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Universals and Cultural Variations in Emotional Expression

  • Author(s): Cordaro, Daniel
  • Advisor(s): Keltner, Dacher
  • et al.
Abstract

One of the most fascinating characteristics of emotions is that they have universal expressive patterns. These expressions, which are encoded through multiple bodily channels, allow us to identify distinct emotions in ourselves and others. After groundbreaking theorizing by Charles Darwin and early empirical work by Ekman and Izard, further research in emotion science revealed evidence in single cultures for more emotional expressions above and beyond the well-studied set comprising of anger, contempt, disgust, fear, happiness, sadness, and surprise. Some of these new emotions were displayed using nonfacial modalities, such as the voice, touch, and posture. Following the logic set forth by these methods and findings, we tested two hypotheses: 1) there are more than seven universal expressions of emotion; 2) expressive universality is not limited to facial expression.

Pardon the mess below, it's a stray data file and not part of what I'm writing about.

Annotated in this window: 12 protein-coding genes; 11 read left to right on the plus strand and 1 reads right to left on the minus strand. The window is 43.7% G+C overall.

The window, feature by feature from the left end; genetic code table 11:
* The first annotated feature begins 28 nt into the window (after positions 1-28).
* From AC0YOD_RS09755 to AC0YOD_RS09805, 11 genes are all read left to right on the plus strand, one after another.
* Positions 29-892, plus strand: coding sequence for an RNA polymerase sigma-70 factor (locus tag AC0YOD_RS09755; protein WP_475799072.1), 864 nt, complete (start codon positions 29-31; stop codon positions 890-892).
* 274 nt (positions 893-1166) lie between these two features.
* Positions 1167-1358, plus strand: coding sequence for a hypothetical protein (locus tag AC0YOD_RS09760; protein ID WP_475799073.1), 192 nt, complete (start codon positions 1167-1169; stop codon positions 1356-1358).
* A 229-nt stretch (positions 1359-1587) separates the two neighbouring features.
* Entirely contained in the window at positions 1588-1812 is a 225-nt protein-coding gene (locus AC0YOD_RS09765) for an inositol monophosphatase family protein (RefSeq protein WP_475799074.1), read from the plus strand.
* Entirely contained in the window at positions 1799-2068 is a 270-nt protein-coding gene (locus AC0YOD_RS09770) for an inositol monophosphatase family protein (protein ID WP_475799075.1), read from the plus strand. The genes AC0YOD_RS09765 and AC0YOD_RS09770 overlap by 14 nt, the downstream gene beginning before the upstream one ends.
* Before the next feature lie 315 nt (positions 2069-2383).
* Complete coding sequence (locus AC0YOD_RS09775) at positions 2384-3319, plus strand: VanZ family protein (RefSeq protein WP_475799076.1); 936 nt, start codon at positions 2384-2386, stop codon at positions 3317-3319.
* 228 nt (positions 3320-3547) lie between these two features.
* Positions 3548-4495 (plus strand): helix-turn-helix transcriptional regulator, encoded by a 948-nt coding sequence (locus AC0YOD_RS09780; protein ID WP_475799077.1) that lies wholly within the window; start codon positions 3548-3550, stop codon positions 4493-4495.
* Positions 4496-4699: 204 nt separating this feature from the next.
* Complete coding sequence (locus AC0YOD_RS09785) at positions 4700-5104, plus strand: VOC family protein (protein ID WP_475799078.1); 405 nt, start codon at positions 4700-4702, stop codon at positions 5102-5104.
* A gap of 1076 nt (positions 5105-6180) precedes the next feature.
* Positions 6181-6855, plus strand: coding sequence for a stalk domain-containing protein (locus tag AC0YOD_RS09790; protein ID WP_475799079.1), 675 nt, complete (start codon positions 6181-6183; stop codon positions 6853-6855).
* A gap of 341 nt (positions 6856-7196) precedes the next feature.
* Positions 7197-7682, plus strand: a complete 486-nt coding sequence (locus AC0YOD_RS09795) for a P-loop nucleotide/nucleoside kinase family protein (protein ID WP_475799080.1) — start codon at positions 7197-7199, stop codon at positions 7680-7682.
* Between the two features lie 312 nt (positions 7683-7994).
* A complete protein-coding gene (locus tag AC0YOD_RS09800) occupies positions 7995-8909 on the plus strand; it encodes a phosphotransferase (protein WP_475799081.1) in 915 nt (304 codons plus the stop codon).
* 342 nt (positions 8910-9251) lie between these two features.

Findings from three cross-cultural experimental studies yielded support to the above hypotheses. Our first study collected 5500 expressions of twenty-one emotions from five different cultures. Spontaneous behavioral analysis revealed core facial and bodily patterns for each of the 21 states across all five cultures. Additionally, we uncovered over 100 cultural variations to the universal patterns and hundreds of individual variations. We concluded from this study that there exist new potential universal expressions above and beyond the well-studied emotions. In a second study, we found that these core patterns were reliably decoded by naïve raters in 10 different countries. In this experiment, non-American participants rated the expressions of American actor-posed stills and acoustic recordings. We concluded that the new expressions were recognized universally and were reliably distinguished from the well-studied emotions anger, disgust, fear, happiness, sadness, and surprise. Furthermore, nonverbal acoustic expressions of emotion were universally recognized at rates comparable to or greater than facial expression.

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